10-Year Open Source Story
There are many lessons to be learned in the process of becoming more comfortable with using open-source software — learn about one individual's journey here.
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From my first open-source project, I have developed or participated in a variety of open-source software. From the ignorance at the beginning to my startup of an open-source software company, then to making profits out of open-source software, I have learned a lot along the way. Therefore, I would like to share my experience and lessons learned with open-source software developers and authors.
Sustainable and Stable Income to Maintain Your Open Source Project
First of all, I want to share with you that to maintain open-source projects, you must find a sustainable model. Resources — for example, manpower, time, and money are consumed very quickly. If you can't find a sustainable development model, it will be difficult to stick to it simply because you love open-source and you have interest and enthusiasm about it. There is so many open-source software around the world, but the ones that can really become popular are rare. There are many models of sustainable development, such as going to a company that supports open-source software development, having a stable job and relatively spare time, and so on. The open-source author tried to start a business with open source software, and initially realized the importance of a profitable open-source software, which guaranteed our continuous investment and development.
Think Like a Product Owner
What is closely related to the first lesson learned above is to think about problems like you are the product owner. Usually, the one who maintains open-source projects are masters on coding and technology, so their perspectives on the project are from the needs of coders. Therefore, most of the open-source software in China is a variety of development frameworks, class libraries, etc. But if we can step out of the programmer-like thinking and consider problems from the perspective of end-users, more opportunities can be found, and product function and user experience design will be improved.
Build Your Community
Your open-source software also requires a community. From my experience, community building and software development require almost 1:1 input. Community building involves various work, including document writing and continuous updating, timely and powerful support to users, easy and fast feedback and communication, active participation of community users, and so on. I will write a blog to share the experience and lessons of my community operation.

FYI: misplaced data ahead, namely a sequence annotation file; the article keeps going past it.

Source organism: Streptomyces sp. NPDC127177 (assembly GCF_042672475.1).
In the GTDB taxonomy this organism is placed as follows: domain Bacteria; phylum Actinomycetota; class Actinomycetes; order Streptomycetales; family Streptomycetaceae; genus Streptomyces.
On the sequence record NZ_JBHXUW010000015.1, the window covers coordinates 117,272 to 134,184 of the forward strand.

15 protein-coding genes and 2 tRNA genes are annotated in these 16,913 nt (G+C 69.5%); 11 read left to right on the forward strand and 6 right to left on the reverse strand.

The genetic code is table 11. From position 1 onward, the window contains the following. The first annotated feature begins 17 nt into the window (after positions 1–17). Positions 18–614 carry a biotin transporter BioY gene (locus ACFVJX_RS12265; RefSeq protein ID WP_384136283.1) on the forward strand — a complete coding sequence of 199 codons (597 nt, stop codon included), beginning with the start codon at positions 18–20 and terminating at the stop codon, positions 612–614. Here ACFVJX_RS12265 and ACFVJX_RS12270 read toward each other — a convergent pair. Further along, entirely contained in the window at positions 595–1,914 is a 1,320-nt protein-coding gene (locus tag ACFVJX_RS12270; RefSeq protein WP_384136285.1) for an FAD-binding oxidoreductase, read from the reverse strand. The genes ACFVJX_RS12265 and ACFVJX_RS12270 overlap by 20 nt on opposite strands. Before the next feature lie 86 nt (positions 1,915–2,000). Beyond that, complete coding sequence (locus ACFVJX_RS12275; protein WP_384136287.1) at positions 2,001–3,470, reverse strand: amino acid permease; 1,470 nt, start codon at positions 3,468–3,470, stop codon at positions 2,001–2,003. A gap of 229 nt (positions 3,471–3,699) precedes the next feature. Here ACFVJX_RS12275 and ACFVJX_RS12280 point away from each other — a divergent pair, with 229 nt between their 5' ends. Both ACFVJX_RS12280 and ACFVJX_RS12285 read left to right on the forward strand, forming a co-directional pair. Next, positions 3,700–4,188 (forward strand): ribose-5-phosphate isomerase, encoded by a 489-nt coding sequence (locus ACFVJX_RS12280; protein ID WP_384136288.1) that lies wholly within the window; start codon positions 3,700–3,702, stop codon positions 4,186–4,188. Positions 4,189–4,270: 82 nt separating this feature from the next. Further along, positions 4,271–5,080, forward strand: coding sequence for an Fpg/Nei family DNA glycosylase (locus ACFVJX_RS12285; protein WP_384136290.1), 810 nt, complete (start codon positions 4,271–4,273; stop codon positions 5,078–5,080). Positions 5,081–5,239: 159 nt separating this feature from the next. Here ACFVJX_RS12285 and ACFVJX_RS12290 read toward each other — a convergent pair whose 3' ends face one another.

Find a sustainable development model, develop products from the perspective of users, and build communities. It is my experience in running an open-source software business in the past few years. In addition to these experience on a macro level, specific activities have to be paid attention to, and I will share with you below.
- If you use the forum for discussion, there should not be too many boards in the beginning. Too many boards but few people posting means not enough active users or popularity. I made such a mistake in the early stages, and then spent a lot of effort integrating the sections.
- If you use QQ (a popular instant messenger in China) groups as a tool for technical communication, I would recommend you pay for a premium version, so you can create a larger chat group and use advanced features when communicating with your users. In 2009, the QQ group can only allow 500 users max. I had more than 20 groups back then, and it took a lot of time to read the news in each group, and it was not conducive to communication and sharing. Later, QQ had a supergroup of 2,000 users, and it took us more than a month to merge the QQ group into two supergroups.
- If you use QQ groups, another suggestion is to use the real-name system. I did not do this at first, and there were a lot of gossips and random talks. After I switched to the real-name system, the gossip was significantly reduced. And it is also conducive to communication and sharing. There have also been good stories about finding good matches in the group.
Different projects have different development and operation methods. What I have mentioned above is only my experience doing open source software in the past ten years. Hope this could give you some reference.
Published at DZone with permission of Renee Teng. See the original article here.
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